President Trump asserted on Tuesday that any Jewish person who votes for a Democrat shows “total lack of knowledge or great disloyalty.” As a loyal Jew, I am deeply offended but not surprised. Most Jews know far more about Judaism and Israel than our ignorant president. We should remember that not all Jews agree about Israel’s policies; hence Trump is trying to divide us and weaponize religion.
Dan Rather is correct: “Let’s be crystal clear. When President Trump says that Jews who vote for Democrats show ‘either a total lack of knowledge or great disloyalty,’ he is summoning the forces of bigotry and anti-Semitism with all of its blood-stained history.”
Never forget Maya Angelou’s warning: “When someone shows you who they are, believe them.” My response to the president’s statement: Any Republican who continues to support and vote for Trump should have no qualms about allowing their children to emulate his rhetoric.
Richard Cherwitz, Founding Director, Intellectual Entrepreneurship Consortium, University of Texas
Puppets with guns
After reading how young many of the shooters in these mass shootings are, it dawned on me how similar to a “real war” these events are fast becoming: The generals are old men (broadcasters, politicians, other people with agendas) who encourage, incite and possibly help plan but don’t actually, physically engage in the battle. The young men (so far) may think what they do is only their own doing, but they’re actually puppets in this complicated and deadly scenario.
Nancy Marquis, Waco
The wire story “U.S. issues hacking security alert for small planes,” published in the Trib on July 30, missed or mischaracterized some key points about small-airplane security.
First, the article pointed to a recent Department of Homeland Security notice, inferring it was focused only on cybersecurity concerns for small, “general aviation” aircraft when the fact is the notice applies to all aircraft, from airliners on down.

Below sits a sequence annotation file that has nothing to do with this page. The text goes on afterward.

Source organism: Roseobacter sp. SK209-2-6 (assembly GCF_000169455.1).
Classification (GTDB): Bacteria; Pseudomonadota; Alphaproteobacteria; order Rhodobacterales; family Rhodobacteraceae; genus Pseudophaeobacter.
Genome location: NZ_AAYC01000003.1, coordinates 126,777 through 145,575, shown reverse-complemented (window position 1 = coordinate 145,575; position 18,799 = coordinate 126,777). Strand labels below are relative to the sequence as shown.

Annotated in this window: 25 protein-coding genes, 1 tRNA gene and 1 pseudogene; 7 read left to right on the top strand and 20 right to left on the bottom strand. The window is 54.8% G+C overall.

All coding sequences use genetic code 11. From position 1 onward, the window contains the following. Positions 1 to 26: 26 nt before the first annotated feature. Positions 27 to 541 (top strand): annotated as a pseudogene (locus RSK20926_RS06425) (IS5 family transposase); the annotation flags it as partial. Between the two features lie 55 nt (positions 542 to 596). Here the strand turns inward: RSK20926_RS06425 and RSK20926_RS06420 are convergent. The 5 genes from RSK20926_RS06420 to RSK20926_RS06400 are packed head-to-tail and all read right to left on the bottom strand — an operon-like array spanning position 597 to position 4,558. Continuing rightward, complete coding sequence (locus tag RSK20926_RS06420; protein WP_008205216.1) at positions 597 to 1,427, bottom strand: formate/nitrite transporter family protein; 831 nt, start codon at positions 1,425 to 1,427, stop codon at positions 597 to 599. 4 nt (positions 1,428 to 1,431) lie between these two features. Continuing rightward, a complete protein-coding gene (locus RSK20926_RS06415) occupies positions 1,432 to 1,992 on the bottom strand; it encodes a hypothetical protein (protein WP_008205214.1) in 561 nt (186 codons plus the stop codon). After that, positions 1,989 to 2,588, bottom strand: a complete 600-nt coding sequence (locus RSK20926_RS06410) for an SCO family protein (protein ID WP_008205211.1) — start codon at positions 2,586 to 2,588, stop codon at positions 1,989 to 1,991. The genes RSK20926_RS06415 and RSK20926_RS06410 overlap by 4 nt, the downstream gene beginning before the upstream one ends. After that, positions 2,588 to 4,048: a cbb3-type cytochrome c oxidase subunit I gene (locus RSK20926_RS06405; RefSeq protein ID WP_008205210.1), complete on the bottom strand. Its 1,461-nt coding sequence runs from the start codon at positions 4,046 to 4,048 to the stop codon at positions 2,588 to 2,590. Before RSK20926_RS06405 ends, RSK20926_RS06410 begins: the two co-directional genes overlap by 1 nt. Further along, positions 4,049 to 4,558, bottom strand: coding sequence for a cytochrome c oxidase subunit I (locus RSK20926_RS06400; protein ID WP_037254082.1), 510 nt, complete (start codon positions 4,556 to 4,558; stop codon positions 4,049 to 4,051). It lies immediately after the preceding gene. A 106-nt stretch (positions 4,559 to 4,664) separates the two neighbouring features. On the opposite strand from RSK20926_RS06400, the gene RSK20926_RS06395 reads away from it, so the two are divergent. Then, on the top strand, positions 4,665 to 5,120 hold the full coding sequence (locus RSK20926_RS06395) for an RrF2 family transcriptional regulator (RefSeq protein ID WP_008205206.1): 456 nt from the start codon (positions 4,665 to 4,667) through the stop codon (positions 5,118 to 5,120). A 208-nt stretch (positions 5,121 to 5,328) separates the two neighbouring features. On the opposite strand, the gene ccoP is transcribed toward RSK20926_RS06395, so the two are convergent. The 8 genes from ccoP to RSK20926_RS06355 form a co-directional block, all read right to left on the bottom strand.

Second, the story — which included not a single aviation-industry source — arguably misrepresented the nature of the potential security breach involved. For example, the piece failed to fully explain that for the scenario to occur, an individual would need to actually board an aircraft, dismantle its avionics system, locate a certain small piece of technology and effectively disable it.
The reason such a relatively complex scenario hasn’t unfolded — the reason Transportation Security Administration audits have never found general aviation airplanes to be a security concern — is that the industry has always made security a top priority with a host of measures that harden aircraft from threats. An Airport Watch program includes a toll-free reporting number directly to the TSA. Pilots carry tamper-resistant, government-issued ID and passengers on many general aviation flights undergo strict background checks. The government cross-checks records for airmen and monitors aircraft sales to find suspicious activity. These are the facts about general aviation security. It’s unfortunate your readers might have been led to believe otherwise.
Ed Bolen, President and CEO, National Business Aviation Association